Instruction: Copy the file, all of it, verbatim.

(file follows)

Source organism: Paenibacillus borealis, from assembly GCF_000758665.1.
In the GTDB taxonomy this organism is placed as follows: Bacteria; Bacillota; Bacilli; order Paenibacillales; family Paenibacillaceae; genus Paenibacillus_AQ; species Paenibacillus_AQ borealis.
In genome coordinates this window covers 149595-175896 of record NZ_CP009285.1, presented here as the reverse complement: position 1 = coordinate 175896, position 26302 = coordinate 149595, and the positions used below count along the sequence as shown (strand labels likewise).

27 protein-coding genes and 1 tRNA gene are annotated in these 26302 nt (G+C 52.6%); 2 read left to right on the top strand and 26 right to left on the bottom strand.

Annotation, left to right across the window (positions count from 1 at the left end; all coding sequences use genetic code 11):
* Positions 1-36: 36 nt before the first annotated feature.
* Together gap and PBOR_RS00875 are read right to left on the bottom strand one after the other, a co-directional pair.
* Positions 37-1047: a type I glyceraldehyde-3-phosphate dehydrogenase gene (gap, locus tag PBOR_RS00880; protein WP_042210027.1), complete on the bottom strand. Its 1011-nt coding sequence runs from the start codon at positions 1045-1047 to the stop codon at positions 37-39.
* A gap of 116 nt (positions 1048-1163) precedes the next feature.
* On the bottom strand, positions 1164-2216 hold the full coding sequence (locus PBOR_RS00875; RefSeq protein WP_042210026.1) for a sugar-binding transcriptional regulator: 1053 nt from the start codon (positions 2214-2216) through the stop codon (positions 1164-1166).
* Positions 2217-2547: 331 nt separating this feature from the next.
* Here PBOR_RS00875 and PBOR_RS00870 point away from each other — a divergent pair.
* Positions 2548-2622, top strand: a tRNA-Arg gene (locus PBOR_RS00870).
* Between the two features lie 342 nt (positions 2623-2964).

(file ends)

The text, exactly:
Source organism: Paenibacillus borealis, from assembly GCF_000758665.1.
In the GTDB taxonomy this organism is placed as follows: Bacteria; Bacillota; Bacilli; order Paenibacillales; family Paenibacillaceae; genus Paenibacillus_AQ; species Paenibacillus_AQ borealis.
In genome coordinates this window covers 149595-175896 of record NZ_CP009285.1, presented here as the reverse complement: position 1 = coordinate 175896, position 26302 = coordinate 149595, and the positions used below count along the sequence as shown (strand labels likewise).

27 protein-coding genes and 1 tRNA gene are annotated in these 26302 nt (G+C 52.6%); 2 read left to right on the top strand and 26 right to left on the bottom strand.

Annotation, left to right across the window (positions count from 1 at the left end; all coding sequences use genetic code 11):
* Positions 1-36: 36 nt before the first annotated feature.
* Together gap and PBOR_RS00875 are read right to left on the bottom strand one after the other, a co-directional pair.
* Positions 37-1047: a type I glyceraldehyde-3-phosphate dehydrogenase gene (gap, locus tag PBOR_RS00880; protein WP_042210027.1), complete on the bottom strand. Its 1011-nt coding sequence runs from the start codon at positions 1045-1047 to the stop codon at positions 37-39.
* A gap of 116 nt (positions 1048-1163) precedes the next feature.
* On the bottom strand, positions 1164-2216 hold the full coding sequence (locus PBOR_RS00875; RefSeq protein WP_042210026.1) for a sugar-binding transcriptional regulator: 1053 nt from the start codon (positions 2214-2216) through the stop codon (positions 1164-1166).
* Positions 2217-2547: 331 nt separating this feature from the next.
* Here PBOR_RS00875 and PBOR_RS00870 point away from each other — a divergent pair.
* Positions 2548-2622, top strand: a tRNA-Arg gene (locus PBOR_RS00870).
* Between the two features lie 342 nt (positions 2623-2964).